Pub chats aren't hugely relevant though. Just read detailed after action reports or something and don't bother talking to GI Joe. Joe doesn't know what he's talking about. He'll say 5.56mm is weak and doesn't stop the enemy because he never hit them in the first place, or they were just some random guys, or whatever.

And that's pretty rare that you ever actually see what you're shooting at anyway.

Now I spent 10 years in the Australian Army learning how to undertake Combined Arms actions in COIN environments.

I don't mean to be rude but the track record of the Australian Army, and the rest of American-aligned states, in training their COIN troops is not particularly compelling.

What you are saying is at odds to what I have read. Their seems to a mighty search to try and find a solution to this problem and it rarely looks at using combine arms tactics. It seems the US Army has forgotten the lessons of Vietnam and elsewhere. I know the US Army concentrates - too much - on the war of the big battalions and ignores COIN operations but these seems to be basic...

I don't know what any of this means but it sounds like you're confusing definitions of things. Define for me what "combined arms", "supporting arms", and "COIN" means to you. I don't think these words have any intrinsic meaning, they may describe certain actions mechanically, but in a mnemonic that is meant to be applicable only to a certain time and place.

What is the actual thing occurring when you "engage" a "unit" with "combined arms"? Are you, commanding a group of six other men, splitting that group of people in two and having one grab hand grenades and another shooting in automatic bursts? Are you picking yourself up and running at the enemy to close the distance as fast as possible to get inside a trench? Are you crawling on your belly at nighttime with a bag full of grenades? Are all of those "combined arms" "engagements"? Only some? What if you have a guy with a grenade launcher such as a light mortar, a 40mm, or a rifle grenade, firing? Is that now a "combined arms unit"? Or is it only belt-fed machine guns with three to five man crews carrying two dozen ammo belts, half a dozen barrels, and a pair of binos and maybe a LAW?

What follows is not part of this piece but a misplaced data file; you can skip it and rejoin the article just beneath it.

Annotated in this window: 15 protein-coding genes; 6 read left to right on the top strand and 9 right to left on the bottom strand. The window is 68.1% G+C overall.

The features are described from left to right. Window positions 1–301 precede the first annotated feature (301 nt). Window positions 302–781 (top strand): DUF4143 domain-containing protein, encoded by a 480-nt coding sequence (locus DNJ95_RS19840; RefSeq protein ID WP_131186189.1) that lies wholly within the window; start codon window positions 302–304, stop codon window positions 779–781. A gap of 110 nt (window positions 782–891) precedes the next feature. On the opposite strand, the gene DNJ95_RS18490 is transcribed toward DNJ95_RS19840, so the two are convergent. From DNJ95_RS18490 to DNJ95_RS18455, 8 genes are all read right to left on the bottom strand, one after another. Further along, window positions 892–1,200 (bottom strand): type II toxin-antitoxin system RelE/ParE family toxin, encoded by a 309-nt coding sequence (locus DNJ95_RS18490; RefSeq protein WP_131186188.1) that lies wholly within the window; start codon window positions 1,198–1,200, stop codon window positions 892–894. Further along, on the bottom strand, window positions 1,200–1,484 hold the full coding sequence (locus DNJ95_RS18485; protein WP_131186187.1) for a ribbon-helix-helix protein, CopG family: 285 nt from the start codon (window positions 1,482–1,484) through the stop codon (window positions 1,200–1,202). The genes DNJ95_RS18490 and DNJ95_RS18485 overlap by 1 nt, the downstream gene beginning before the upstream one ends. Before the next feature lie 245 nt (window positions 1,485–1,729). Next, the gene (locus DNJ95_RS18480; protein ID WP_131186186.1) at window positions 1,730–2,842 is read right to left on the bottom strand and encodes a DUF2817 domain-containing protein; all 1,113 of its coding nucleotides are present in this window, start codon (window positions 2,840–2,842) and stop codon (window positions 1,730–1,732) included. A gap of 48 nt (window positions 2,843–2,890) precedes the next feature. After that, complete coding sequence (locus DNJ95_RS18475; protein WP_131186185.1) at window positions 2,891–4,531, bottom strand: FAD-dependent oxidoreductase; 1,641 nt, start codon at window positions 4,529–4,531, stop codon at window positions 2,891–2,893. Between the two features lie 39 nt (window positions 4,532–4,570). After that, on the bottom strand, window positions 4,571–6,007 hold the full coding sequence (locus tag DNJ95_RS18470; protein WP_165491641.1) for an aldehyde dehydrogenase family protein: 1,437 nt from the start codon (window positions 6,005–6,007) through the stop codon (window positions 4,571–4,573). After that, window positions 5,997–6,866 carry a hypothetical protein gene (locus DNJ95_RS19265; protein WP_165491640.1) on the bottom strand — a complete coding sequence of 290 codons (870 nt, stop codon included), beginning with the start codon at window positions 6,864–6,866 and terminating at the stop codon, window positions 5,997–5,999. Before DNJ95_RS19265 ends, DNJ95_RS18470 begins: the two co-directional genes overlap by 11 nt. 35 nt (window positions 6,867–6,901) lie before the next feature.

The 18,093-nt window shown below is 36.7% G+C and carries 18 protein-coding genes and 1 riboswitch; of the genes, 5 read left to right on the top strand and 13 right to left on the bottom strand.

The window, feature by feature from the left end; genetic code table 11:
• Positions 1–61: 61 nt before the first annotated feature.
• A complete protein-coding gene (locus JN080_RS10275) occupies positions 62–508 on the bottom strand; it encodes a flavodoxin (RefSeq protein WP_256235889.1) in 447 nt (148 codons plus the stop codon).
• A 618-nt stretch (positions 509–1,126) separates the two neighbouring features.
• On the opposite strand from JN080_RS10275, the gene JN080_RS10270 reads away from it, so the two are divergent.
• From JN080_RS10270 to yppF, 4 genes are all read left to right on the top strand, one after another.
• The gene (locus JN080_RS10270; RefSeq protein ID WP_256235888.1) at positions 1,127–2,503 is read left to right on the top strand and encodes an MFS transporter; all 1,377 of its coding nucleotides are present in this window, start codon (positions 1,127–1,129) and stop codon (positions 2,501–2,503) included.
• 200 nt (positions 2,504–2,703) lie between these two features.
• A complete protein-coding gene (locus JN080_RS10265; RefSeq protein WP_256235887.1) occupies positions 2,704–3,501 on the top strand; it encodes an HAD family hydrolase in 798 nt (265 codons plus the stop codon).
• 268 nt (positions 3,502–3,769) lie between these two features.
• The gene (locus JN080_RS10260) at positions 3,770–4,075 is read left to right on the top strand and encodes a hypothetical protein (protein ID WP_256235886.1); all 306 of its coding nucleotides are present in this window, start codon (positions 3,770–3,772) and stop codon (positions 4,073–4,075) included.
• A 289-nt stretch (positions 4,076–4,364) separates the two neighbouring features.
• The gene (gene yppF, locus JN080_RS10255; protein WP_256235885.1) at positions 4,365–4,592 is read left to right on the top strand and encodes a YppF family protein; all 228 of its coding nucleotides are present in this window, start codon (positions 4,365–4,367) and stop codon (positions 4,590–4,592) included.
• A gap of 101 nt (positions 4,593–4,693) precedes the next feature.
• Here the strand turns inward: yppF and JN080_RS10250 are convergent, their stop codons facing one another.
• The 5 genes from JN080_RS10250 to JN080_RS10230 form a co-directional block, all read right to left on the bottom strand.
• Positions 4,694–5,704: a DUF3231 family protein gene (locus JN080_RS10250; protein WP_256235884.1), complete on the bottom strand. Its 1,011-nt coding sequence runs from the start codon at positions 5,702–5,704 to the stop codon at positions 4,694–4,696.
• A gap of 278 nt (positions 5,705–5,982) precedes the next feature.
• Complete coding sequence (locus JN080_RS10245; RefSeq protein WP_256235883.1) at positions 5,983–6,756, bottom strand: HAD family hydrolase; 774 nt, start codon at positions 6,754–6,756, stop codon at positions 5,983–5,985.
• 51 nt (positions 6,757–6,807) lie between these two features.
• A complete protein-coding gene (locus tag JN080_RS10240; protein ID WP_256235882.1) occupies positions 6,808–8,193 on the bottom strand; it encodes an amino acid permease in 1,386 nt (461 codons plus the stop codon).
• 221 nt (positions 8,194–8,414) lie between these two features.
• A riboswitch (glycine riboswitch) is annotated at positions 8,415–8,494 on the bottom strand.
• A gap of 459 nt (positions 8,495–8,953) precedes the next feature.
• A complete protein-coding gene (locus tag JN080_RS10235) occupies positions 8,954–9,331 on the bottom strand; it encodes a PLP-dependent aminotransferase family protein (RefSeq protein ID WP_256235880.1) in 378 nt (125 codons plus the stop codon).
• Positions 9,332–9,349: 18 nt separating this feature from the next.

The latter are actual things you do.

The former are just words you say that come with a bunch of loaded assumptions that may or may not be correct.

What I'm saying is what actually happens.

What you're saying seems to be colored by perceptions of people who may or may not be biased towards perceiving something as another thing. For instance, if you fire your rifle, are "sure" you're hitting the target, and he isn't dropping dead, what is happening? Is he coked up? Is he wearing a bulletproof vest? Is your bullet too weak? Or are you just a crummy shot under the circumstances since you're firing with open sights at someone hundreds of meters away and missing him by a few inches but that little puff of smoke was right on him?

What actually occurs is more important than what is perceived to occur. In the vast majority of instances, from the M1 Carbine to the M4 Carbine, the result has been that bad shots aren't hitting their targets because of a variety of factors that impact most people substantially. These factors can only be mitigated through the use of computer technology and optical sights that have become capable enough to overcome these issues in the past decade or so, so well and truly too late to see combat action in Iraq or Afghanistan, but just in time to be issued in the latter half of the current decade.

As I said the future is going to be a guy in a single foxhole with a big ass sniper scope, a rocket launcher, a radio to a spy plane that is stealthy, and covered in multispectral camouflage. He will own everything around him for 500 yards or more and kill anyone that gets close. A super duper woke army might even give him an electric motorbike so he can put put around because he sure as heck isn't going to have much in the way of immediately available friends to help him out. He might have one. Assuming that guy isn't in another foxhole 50 yards away.

That's a real problem for targeting. It's trivial to find a hundred fighters moving through a mountain and bomb the stuffing out of them. It's harder to find a pair of fighters in a beet truck with a PKM in the cab. Likewise it's trivial to find a platoon size earthworks of mechanized infantry and demolish it. It's much harder to find a single guy in a forest who has more in common with Arnie's Predator than a Vietnam-era Joe.